Interpreting Fossil Assemblages
SUNY OswegoAuthor Profile
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This assignment is a synthesis of many of the skills learned throughout the course from taxonomic identification to paleoecological interpretations.
This is an upper level majors course with a sed/strat prerequisite
Skills and concepts that students must have mastered
This is the last lab assigned in the course so students should be able to identify fossils to the generic level using appropriate resources, determine age ranges, interpret lithology, taphonomic grade, and paleoecological implications of a community assemblage.
How the activity is situated in the course
This is the culminating lab assignment.
Content/concepts goals for this activity
The goal of this assignment is to give students the opportunity to synthesize many of the skills they have used independently in individual lab exercises and make interpretations of depositional settings and paleocommunities.
Higher order thinking skills goals for this activity
This requries detailed observation and synthesizing a number of different lines of data that they may not have seen together before. I am also fairly hands off on this assignment-available for questions, certainly-but I try and make it self guided. They have to approach a sample and figure out what to do with it.
Other skills goals for this activity
Identifying many of these organisms to the lowest taxonomic level possible requires the use of a range of different resources for which they must know how to work their way around.
Description of the activity/assignment
Students are provided several fossiliferous samples to analyze in detail. I provide more than they need to snalyze so everyone in the class can be working. I give a range of specimens of different geologic ages, diversities, abundances, taxonomic compositions, depositional environments and taphonomic grades. The goal is for the students to identify all of the different fossil types to the lowest taxonomic level. I provide some that are well preserved and some that are highly fragmented making identification difficult. Next, students are tasked with assigning an age range of the sample by combining the age ranges of individual taxa, and make taphonomic descriptions and paleoecological analyses.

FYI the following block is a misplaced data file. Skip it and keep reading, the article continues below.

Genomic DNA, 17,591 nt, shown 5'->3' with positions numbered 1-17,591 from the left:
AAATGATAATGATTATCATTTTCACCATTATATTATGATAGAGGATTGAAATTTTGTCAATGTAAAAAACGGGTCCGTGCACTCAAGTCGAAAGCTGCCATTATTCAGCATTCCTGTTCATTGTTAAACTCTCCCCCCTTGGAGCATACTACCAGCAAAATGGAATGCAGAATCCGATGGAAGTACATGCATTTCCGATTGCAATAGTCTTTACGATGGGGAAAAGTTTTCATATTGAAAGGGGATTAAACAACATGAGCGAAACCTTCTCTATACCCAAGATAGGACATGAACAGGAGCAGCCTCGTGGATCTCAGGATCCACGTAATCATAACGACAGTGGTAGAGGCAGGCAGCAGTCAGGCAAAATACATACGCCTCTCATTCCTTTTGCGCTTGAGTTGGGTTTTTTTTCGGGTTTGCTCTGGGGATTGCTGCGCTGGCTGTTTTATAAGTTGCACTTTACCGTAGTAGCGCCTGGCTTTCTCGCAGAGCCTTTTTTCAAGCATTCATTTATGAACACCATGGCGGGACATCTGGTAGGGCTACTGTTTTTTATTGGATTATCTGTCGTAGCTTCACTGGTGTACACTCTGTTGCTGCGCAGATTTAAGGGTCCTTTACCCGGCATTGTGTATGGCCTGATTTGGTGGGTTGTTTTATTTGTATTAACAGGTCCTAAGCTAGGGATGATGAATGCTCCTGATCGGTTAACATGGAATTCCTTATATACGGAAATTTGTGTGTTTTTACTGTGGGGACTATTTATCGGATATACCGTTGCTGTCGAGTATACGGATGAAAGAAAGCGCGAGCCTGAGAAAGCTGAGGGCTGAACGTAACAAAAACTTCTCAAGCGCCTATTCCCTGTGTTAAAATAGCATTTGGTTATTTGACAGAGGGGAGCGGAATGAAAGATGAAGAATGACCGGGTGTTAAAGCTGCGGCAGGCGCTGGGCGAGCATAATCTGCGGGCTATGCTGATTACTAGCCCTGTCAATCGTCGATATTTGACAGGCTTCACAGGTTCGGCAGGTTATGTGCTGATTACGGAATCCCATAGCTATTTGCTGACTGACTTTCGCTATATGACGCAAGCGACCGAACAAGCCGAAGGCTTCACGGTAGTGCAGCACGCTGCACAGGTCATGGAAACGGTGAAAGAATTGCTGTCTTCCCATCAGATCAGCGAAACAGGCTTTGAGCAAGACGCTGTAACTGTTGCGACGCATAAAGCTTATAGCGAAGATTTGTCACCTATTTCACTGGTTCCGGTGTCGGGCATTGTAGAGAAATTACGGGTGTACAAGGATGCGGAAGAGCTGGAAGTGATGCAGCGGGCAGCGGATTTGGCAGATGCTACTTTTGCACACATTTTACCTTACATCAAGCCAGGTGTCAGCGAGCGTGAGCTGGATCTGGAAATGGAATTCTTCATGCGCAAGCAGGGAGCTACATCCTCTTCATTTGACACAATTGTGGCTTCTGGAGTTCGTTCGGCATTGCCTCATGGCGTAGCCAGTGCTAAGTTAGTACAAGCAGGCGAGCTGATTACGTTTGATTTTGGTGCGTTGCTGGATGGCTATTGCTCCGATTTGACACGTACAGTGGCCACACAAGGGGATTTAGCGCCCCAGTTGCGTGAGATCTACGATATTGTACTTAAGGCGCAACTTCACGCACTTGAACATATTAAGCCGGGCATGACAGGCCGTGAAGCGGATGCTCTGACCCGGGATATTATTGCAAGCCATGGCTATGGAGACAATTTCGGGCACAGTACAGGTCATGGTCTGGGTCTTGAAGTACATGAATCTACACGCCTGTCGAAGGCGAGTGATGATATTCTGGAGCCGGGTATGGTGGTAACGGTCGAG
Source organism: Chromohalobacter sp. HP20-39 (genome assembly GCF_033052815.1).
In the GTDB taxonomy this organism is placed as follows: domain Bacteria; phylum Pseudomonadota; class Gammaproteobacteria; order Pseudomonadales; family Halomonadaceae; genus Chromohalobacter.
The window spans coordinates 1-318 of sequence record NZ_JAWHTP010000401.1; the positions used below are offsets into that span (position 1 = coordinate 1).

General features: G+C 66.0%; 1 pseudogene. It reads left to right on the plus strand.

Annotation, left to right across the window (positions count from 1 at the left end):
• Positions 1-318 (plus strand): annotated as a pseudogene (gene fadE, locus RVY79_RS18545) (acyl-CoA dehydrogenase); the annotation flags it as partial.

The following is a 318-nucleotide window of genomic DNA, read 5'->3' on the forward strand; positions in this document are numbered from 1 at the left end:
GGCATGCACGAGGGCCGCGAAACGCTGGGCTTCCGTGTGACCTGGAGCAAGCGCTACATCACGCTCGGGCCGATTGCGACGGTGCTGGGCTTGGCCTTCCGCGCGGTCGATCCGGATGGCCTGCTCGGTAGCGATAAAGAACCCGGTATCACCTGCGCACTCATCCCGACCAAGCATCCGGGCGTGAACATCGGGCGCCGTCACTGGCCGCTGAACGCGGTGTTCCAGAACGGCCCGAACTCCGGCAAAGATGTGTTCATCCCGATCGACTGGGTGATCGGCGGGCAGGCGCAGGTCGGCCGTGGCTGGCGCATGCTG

Determining whether students have met the goals
Their grade is largely based on how well they can recognize all of the data available from each individual specimen. They are also expected to recognize the variability between samples. Interpretations that are consistent with the data provided are considered appropriate.More information about assessment tools and techniques.
Download teaching materials and tips
- Activity Description/Assignment: Interpretation of Fossil Assemblages (Microsoft Word 2007 (.docx) 115kB Aug2 09)
- Instructor information for Interpreting Fossil Assemblages: I really want them to be able to recognize the limitations of the fossil record as well as the richness of information available from fossils. To this end I try to highlight the variability in the fossil record. You can choose any type of sample you like, but I like to use a range (some well preserved, some poorly preserved, some high diversity, some low diversity, some high energy, some low energy, some straightforward, some more tricky). Although I have abundant Ordovician and Devonian samples, I would ideally like to use samples from a range of time intervals. Students at the end of a paleontology course should be able to estimate the relative age of a fossiliferous sample, and then support it in the literature.
I provided 6 samples and had them complete descriptions for any 5 they liked because there were only 5 students the last time I ran this exercise. You can provide more to accommodate more students or to make it more comprehensive, but I found a lot of time is spent pouring over the treatise to identify the taxa, so you might want to make this a more than one lab period exercise. They end up spending a lot of time outside of lab (which I think is fine for a final lab assignment), but know that they need access to samples.
For the final assessment where they are called upon to defend their interpretation against my questions such as:
- How did you decide what species-what characters?
- How do you know it is shallow, deep, etc. ?
- What does your diversity data tell you?
- How would you change your interpretations if the surrounding lithology were different?